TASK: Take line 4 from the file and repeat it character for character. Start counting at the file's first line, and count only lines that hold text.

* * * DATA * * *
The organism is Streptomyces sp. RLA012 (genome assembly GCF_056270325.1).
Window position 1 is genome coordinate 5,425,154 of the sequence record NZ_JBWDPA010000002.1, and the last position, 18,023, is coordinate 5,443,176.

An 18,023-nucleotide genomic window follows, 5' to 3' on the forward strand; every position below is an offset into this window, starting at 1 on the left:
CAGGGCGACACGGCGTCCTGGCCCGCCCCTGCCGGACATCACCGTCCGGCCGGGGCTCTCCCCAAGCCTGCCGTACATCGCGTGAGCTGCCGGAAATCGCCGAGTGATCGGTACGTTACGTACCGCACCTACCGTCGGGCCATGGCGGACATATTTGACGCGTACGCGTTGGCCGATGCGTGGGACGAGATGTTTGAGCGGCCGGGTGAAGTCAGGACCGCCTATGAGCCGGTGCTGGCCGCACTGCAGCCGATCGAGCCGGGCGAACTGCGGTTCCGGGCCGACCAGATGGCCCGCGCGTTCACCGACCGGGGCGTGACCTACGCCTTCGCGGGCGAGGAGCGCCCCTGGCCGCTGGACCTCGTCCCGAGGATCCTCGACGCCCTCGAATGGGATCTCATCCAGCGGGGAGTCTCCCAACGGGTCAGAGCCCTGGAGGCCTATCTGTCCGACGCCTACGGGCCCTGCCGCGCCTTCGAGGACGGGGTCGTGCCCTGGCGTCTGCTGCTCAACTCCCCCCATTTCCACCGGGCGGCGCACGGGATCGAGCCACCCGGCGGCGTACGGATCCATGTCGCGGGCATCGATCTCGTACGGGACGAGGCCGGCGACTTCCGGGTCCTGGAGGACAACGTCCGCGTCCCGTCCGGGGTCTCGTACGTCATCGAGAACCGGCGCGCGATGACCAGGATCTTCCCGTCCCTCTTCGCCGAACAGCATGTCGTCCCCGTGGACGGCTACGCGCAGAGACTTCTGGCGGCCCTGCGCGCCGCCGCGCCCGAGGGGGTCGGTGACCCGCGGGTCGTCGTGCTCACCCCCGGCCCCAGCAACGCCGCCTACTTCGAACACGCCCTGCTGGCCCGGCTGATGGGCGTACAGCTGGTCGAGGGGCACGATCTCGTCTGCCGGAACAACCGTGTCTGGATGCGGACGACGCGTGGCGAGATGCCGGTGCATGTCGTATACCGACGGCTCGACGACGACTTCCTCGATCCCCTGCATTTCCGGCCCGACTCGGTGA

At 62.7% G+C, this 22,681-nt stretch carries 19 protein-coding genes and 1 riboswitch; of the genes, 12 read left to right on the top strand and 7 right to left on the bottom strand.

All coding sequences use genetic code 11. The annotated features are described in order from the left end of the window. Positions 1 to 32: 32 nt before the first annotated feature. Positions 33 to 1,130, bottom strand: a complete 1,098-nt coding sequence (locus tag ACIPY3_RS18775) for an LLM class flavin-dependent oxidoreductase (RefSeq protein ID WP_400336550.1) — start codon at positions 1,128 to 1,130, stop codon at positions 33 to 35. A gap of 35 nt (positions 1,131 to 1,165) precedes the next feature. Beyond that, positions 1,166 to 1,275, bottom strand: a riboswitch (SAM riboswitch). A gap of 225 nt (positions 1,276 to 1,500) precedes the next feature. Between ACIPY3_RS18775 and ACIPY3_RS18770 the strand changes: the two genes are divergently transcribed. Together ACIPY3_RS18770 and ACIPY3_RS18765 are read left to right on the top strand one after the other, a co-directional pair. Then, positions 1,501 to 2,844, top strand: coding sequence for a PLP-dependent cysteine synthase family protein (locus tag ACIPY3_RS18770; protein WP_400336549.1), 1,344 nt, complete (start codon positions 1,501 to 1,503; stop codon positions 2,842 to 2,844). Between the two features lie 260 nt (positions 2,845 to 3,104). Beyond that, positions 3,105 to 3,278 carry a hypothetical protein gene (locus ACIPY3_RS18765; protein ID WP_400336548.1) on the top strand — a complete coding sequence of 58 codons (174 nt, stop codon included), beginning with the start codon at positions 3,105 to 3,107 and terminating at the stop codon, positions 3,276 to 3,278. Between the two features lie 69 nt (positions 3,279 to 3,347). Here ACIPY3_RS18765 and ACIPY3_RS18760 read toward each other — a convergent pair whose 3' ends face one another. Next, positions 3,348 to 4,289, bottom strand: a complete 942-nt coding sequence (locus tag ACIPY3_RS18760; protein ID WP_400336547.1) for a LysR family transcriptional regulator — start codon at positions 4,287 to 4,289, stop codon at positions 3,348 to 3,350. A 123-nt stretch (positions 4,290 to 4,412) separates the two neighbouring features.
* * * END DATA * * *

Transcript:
CAGGGCGACACGGCGTCCTGGCCCGCCCCTGCCGGACATCACCGTCCGGCCGGGGCTCTCCCCAAGCCTGCCGTACATCGCGTGAGCTGCCGGAAATCGCCGAGTGATCGGTACGTTACGTACCGCACCTACCGTCGGGCCATGGCGGACATATTTGACGCGTACGCGTTGGCCGATGCGTGGGACGAGATGTTTGAGCGGCCGGGTGAAGTCAGGACCGCCTATGAGCCGGTGCTGGCCGCACTGCAGCCGATCGAGCCGGGCGAACTGCGGTTCCGGGCCGACCAGATGGCCCGCGCGTTCACCGACCGGGGCGTGACCTACGCCTTCGCGGGCGAGGAGCGCCCCTGGCCGCTGGACCTCGTCCCGAGGATCCTCGACGCCCTCGAATGGGATCTCATCCAGCGGGGAGTCTCCCAACGGGTCAGAGCCCTGGAGGCCTATCTGTCCGACGCCTACGGGCCCTGCCGCGCCTTCGAGGACGGGGTCGTGCCCTGGCGTCTGCTGCTCAACTCCCCCCATTTCCACCGGGCGGCGCACGGGATCGAGCCACCCGGCGGCGTACGGATCCATGTCGCGGGCATCGATCTCGTACGGGACGAGGCCGGCGACTTCCGGGTCCTGGAGGACAACGTCCGCGTCCCGTCCGGGGTCTCGTACGTCATCGAGAACCGGCGCGCGATGACCAGGATCTTCCCGTCCCTCTTCGCCGAACAGCATGTCGTCCCCGTGGACGGCTACGCGCAGAGACTTCTGGCGGCCCTGCGCGCCGCCGCGCCCGAGGGGGTCGGTGACCCGCGGGTCGTCGTGCTCACCCCCGGCCCCAGCAACGCCGCCTACTTCGAACACGCCCTGCTGGCCCGGCTGATGGGCGTACAGCTGGTCGAGGGGCACGATCTCGTCTGCCGGAACAACCGTGTCTGGATGCGGACGACGCGTGGCGAGATGCCGGTGCATGTCGTATACCGACGGCTCGACGACGACTTCCTCGATCCCCTGCATTTCCGGCCCGACTCGGTGA